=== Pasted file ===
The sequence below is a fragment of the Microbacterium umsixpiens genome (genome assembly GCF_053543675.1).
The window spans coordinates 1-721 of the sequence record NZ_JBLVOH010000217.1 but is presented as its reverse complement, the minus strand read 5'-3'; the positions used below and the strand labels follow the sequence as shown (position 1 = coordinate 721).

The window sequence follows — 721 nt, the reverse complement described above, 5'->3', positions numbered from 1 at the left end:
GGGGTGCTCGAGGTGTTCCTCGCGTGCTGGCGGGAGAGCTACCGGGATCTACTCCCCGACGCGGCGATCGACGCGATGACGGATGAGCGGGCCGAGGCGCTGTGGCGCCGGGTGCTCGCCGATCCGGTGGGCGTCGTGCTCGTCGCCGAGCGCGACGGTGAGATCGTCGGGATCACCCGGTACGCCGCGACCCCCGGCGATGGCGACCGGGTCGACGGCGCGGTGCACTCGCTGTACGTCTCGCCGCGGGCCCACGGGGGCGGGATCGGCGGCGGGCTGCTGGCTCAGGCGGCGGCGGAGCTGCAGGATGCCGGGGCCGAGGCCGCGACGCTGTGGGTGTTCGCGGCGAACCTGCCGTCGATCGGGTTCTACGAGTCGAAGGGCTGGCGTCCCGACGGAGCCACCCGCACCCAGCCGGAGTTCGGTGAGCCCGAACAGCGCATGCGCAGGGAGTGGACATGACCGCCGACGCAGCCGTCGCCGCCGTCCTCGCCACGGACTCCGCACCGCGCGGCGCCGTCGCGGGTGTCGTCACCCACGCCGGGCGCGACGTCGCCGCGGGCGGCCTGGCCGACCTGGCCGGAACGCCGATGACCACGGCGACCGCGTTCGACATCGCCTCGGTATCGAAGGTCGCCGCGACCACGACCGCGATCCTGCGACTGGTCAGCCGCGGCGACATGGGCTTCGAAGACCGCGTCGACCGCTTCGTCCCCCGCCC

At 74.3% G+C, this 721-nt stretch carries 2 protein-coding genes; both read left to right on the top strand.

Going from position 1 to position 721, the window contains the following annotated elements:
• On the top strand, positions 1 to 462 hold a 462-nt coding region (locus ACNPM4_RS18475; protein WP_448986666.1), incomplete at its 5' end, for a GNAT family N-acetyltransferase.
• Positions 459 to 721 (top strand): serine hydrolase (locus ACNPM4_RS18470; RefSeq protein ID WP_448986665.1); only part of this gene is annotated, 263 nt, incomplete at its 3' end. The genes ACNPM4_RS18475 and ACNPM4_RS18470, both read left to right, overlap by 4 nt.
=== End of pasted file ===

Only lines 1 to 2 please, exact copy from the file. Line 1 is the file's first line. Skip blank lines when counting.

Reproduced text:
The sequence below is a fragment of the Microbacterium umsixpiens genome (genome assembly GCF_053543675.1).
The window spans coordinates 1-721 of the sequence record NZ_JBLVOH010000217.1 but is presented as its reverse complement, the minus strand read 5'-3'; the positions used below and the strand labels follow the sequence as shown (position 1 = coordinate 721).